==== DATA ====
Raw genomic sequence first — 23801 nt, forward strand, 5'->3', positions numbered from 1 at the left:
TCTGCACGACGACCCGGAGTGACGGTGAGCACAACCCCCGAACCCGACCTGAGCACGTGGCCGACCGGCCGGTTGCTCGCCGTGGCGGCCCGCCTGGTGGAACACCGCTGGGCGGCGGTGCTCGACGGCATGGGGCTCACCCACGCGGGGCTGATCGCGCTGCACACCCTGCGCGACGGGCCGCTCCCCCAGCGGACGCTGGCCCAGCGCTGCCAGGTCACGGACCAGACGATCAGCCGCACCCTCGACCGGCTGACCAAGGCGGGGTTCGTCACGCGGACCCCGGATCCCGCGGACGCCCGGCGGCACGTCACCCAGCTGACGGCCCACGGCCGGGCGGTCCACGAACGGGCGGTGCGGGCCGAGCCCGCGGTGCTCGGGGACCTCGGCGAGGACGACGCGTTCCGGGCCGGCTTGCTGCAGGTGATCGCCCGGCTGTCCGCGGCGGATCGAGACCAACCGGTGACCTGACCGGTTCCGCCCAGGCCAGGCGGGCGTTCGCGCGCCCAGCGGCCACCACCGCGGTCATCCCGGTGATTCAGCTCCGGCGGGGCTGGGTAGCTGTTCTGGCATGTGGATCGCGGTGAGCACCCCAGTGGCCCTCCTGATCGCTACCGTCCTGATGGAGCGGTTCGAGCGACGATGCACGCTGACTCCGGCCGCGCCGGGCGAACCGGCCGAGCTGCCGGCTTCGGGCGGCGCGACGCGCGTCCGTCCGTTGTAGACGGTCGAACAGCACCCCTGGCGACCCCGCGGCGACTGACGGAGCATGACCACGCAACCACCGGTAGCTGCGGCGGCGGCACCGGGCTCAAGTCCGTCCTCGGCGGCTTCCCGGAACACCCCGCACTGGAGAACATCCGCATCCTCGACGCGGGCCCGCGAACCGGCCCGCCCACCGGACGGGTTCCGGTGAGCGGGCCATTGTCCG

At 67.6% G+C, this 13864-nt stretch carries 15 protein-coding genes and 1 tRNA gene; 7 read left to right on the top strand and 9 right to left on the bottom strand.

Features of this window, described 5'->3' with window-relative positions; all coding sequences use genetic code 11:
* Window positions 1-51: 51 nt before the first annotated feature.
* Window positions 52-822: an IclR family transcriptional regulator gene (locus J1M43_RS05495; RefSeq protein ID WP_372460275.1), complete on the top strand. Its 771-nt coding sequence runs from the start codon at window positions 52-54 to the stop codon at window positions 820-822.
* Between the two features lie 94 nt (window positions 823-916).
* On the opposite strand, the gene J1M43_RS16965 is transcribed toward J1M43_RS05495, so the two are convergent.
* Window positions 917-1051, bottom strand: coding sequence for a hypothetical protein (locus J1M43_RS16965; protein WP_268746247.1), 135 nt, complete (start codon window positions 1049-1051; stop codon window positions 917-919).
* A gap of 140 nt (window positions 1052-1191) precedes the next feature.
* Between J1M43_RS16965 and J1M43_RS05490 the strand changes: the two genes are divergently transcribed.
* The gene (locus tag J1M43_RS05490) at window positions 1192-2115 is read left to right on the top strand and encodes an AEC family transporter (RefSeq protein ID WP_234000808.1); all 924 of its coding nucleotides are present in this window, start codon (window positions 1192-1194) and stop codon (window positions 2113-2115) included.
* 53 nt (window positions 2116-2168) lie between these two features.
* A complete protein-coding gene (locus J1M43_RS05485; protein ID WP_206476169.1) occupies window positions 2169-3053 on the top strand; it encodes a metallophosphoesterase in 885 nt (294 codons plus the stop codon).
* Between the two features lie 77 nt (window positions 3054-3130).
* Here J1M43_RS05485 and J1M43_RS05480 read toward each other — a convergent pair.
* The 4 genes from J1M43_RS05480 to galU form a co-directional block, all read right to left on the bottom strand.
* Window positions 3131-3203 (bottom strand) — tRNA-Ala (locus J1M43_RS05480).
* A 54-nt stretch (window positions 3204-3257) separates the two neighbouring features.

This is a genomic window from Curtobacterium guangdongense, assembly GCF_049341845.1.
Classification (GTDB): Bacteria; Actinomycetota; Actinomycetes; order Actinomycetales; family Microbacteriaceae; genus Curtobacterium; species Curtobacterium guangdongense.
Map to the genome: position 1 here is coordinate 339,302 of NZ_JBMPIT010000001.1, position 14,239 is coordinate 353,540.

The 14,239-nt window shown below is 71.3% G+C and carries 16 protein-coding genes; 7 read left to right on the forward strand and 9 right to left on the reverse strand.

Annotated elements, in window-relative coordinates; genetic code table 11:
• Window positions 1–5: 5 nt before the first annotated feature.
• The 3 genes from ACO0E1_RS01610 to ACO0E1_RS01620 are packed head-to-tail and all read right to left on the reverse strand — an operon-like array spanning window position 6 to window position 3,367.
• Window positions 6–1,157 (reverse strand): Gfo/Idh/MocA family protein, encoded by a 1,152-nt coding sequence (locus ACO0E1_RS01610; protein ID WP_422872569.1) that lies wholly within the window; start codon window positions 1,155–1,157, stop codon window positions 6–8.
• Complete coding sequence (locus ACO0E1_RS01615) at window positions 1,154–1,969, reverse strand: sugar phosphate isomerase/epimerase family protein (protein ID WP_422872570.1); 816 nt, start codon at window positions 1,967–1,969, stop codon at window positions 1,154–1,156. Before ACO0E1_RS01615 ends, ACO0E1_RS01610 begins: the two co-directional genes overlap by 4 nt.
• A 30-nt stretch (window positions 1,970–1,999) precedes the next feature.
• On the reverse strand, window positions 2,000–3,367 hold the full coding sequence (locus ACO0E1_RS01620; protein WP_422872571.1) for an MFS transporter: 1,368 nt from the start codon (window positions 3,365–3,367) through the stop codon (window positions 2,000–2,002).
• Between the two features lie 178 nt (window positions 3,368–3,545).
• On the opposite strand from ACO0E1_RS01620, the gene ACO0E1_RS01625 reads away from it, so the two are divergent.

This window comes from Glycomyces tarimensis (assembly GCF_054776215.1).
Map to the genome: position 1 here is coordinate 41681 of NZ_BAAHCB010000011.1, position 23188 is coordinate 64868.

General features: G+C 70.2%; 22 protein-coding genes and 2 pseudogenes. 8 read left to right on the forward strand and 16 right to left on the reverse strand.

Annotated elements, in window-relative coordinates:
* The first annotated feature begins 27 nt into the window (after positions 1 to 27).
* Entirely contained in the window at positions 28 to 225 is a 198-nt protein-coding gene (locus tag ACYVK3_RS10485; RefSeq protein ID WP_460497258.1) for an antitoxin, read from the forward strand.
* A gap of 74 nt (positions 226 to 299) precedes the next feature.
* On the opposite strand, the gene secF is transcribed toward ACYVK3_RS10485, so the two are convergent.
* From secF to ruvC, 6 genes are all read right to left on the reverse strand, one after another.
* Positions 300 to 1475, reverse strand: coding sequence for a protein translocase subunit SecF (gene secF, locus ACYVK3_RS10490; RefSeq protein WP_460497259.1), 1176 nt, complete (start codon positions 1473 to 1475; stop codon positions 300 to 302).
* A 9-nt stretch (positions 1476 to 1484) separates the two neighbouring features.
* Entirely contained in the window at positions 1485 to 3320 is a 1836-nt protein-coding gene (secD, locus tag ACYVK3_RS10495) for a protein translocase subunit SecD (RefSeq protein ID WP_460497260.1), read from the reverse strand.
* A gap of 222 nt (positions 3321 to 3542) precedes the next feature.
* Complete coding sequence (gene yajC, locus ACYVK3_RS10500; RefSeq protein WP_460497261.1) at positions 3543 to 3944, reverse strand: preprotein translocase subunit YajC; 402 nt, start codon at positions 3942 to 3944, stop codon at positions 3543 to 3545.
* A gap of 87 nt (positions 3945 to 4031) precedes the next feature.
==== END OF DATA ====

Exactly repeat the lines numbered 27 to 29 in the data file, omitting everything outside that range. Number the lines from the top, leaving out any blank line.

• Window positions 6–1,157 (reverse strand): Gfo/Idh/MocA family protein, encoded by a 1,152-nt coding sequence (locus ACO0E1_RS01610; protein ID WP_422872569.1) that lies wholly within the window; start codon window positions 1,155–1,157, stop codon window positions 6–8.
• Complete coding sequence (locus ACO0E1_RS01615) at window positions 1,154–1,969, reverse strand: sugar phosphate isomerase/epimerase family protein (protein ID WP_422872570.1); 816 nt, start codon at window positions 1,967–1,969, stop codon at window positions 1,154–1,156. Before ACO0E1_RS01615 ends, ACO0E1_RS01610 begins: the two co-directional genes overlap by 4 nt.
• A 30-nt stretch (window positions 1,970–1,999) precedes the next feature.